N2 - Research question: Endometrial polyps are a frequent finding during fertility treatment. Although up to 27% of small polyps (<10 mm) regress spontaneously, there is clinical benefit to removing a polyp detected before intrauterine insemination (IUI), regardless of size. However, the clinical outcome of IUI following a new suspicion of a polyp during follicle tracking is unknown. Design: This retrospective cohort study included all patients with a normal baseline uterine ultrasound and/or hysteroscopy result who started an IUI cycle between May 2009 and March 2017. In 139 of 6606 patients (2.1%), encompassing 340 out of 15,147 cycles (2.3% of cycles), a polyp was diagnosed during the follicular phase. The 6467 controls had ultrasound results with no suspicion of a polyp. Each patient was included only once in the analysis during a maximum of three consecutive cycles of IUI. Results: Female age was significantly higher in the polyp group than the controls (35.4 ± 4.8 versus 33.0 ± 5.0, P < 0.01). The unadjusted cumulative live birth rate (CLBR) after three IUI cycles in women with and without a polyp was 24.1% versus 33.0% (P = 0.03), indicating a deleterious effect of polyp(s). However, after multivariate Cox regression analysis for body mass index, female age, number of follicles and sperm concentration, the presence of a polyp appeared not to influence the CLBR (adjusted hazard ratio 0.742, 95% confidence interval 0.477–1.156, P = 0.19). Conclusions: These results may be reassuring, as ultrasound diagnosis of a polyp during the follicular phase of an IUI cycle does not seem to compromise clinical outcome when previous baseline examinations have been normal.

AB - Research question: Endometrial polyps are a frequent finding during fertility treatment. Although up to 27% of small polyps (<10 mm) regress spontaneously, there is clinical benefit to removing a polyp detected before intrauterine insemination (IUI), regardless of size. However, the clinical outcome of IUI following a new suspicion of a polyp during follicle tracking is unknown. Design: This retrospective cohort study included all patients with a normal baseline uterine ultrasound and/or hysteroscopy result who started an IUI cycle between May 2009 and March 2017. In 139 of 6606 patients (2.1%), encompassing 340 out of 15,147 cycles (2.3% of cycles), a polyp was diagnosed during the follicular phase. The 6467 controls had ultrasound results with no suspicion of a polyp. Each patient was included only once in the analysis during a maximum of three consecutive cycles of IUI. Results: Female age was significantly higher in the polyp group than the controls (35.4 ± 4.8 versus 33.0 ± 5.0, P < 0.01). The unadjusted cumulative live birth rate (CLBR) after three IUI cycles in women with and without a polyp was 24.1% versus 33.0% (P = 0.03), indicating a deleterious effect of polyp(s). However, after multivariate Cox regression analysis for body mass index, female age, number of follicles and sperm concentration, the presence of a polyp appeared not to influence the CLBR (adjusted hazard ratio 0.742, 95% confidence interval 0.477–1.156, P = 0.19). Conclusions: These results may be reassuring, as ultrasound diagnosis of a polyp during the follicular phase of an IUI cycle does not seem to compromise clinical outcome when previous baseline examinations have been normal.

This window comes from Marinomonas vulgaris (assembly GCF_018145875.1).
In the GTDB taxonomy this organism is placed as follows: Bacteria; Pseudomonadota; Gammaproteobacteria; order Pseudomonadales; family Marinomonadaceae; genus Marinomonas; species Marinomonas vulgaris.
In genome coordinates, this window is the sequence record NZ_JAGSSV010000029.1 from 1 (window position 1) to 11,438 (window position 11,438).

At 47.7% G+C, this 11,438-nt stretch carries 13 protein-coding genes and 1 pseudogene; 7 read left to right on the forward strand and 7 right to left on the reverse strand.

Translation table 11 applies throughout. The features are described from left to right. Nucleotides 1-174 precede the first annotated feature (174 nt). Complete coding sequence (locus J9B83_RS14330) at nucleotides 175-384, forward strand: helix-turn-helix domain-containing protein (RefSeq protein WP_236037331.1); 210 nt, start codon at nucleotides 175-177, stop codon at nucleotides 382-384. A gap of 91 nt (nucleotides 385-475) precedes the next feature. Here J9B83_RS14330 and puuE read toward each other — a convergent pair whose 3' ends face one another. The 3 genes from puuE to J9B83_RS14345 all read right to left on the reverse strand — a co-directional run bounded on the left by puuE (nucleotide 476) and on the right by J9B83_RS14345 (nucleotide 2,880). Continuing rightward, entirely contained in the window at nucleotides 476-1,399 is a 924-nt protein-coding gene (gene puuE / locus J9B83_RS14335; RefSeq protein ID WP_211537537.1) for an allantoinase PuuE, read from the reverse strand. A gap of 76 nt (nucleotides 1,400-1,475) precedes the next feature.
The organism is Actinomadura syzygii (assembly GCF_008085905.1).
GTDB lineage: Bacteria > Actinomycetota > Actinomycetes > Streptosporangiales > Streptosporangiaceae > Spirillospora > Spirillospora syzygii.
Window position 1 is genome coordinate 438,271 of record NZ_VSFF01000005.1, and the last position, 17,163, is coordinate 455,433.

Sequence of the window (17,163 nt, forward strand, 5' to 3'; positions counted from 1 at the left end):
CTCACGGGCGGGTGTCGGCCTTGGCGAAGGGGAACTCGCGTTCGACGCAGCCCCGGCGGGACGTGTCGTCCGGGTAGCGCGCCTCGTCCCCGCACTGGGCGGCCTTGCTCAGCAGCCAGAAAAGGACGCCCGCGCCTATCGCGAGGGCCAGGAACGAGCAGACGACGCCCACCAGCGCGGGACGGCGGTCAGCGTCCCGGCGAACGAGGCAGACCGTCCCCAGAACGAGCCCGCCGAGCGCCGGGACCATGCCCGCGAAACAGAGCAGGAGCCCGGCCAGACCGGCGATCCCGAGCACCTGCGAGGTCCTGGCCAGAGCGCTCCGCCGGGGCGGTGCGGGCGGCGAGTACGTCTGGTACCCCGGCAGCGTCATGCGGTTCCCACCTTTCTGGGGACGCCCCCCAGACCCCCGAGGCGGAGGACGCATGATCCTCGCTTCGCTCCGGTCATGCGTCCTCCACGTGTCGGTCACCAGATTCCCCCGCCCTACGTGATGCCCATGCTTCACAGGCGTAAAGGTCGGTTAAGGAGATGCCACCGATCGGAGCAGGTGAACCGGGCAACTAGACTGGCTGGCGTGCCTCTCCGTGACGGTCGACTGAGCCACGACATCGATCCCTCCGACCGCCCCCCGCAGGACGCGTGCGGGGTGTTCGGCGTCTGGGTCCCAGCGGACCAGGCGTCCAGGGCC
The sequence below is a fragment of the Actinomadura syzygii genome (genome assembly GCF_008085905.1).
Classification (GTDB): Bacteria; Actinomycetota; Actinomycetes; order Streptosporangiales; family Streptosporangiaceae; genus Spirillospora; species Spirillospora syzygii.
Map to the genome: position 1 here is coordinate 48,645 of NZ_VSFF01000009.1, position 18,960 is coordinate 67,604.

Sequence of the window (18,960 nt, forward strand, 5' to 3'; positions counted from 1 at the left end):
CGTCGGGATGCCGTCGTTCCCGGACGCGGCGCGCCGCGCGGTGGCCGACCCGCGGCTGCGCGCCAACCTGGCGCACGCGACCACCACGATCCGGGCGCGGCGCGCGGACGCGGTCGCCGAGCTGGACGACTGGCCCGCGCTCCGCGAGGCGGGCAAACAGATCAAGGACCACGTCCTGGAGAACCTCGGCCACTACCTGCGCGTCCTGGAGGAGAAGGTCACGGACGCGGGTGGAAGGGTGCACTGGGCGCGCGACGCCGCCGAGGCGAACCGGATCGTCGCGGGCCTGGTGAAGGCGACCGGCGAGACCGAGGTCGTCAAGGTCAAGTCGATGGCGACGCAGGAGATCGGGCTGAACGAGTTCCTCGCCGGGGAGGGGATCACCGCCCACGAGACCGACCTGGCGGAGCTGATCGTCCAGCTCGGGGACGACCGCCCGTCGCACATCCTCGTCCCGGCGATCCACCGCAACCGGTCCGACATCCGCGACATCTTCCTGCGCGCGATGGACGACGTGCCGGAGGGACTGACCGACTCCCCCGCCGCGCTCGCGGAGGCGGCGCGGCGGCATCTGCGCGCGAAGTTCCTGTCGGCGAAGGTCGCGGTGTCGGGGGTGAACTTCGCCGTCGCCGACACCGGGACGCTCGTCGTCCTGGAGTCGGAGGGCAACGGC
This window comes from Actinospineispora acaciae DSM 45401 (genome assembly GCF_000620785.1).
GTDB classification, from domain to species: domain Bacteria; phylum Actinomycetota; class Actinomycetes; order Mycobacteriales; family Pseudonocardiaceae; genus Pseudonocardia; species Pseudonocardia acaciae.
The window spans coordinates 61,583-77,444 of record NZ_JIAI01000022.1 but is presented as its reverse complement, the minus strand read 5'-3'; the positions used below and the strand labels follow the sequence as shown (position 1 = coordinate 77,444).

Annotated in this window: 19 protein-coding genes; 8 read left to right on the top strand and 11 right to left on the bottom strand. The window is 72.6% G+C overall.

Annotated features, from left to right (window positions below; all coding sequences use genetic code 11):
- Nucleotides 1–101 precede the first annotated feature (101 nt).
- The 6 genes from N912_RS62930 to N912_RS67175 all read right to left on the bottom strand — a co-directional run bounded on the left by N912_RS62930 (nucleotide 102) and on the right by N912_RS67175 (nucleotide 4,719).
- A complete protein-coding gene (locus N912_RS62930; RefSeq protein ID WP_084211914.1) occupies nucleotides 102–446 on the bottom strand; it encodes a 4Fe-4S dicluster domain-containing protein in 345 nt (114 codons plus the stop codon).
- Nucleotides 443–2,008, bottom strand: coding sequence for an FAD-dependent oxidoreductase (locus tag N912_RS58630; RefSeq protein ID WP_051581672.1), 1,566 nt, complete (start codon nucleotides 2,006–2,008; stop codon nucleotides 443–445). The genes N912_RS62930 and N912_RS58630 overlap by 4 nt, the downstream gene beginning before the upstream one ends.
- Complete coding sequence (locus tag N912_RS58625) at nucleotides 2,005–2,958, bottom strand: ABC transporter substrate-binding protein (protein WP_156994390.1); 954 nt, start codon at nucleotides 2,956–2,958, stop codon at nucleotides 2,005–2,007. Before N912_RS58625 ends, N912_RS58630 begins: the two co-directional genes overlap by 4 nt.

KW - endometrial polyps

KW - follicular phase

KW - intrauterine insemination treatments

KW - fertility

UR - http://dx.doi.org/10.1016/j.rbmo.2020.03.004

UR - http://www.scopus.com/inward/record.url?scp=85085015578&partnerID=8YFLogxK

U2 - 10.1016/j.rbmo.2020.03.004

DO - 10.1016/j.rbmo.2020.03.004

M3 - Article

VL - 41

SP - 62

EP - 68

JO - Reproductive BioMedicine Online

JF - Reproductive BioMedicine Online

SN - 1472-6483

IS - 1

ER -

ID: 51766485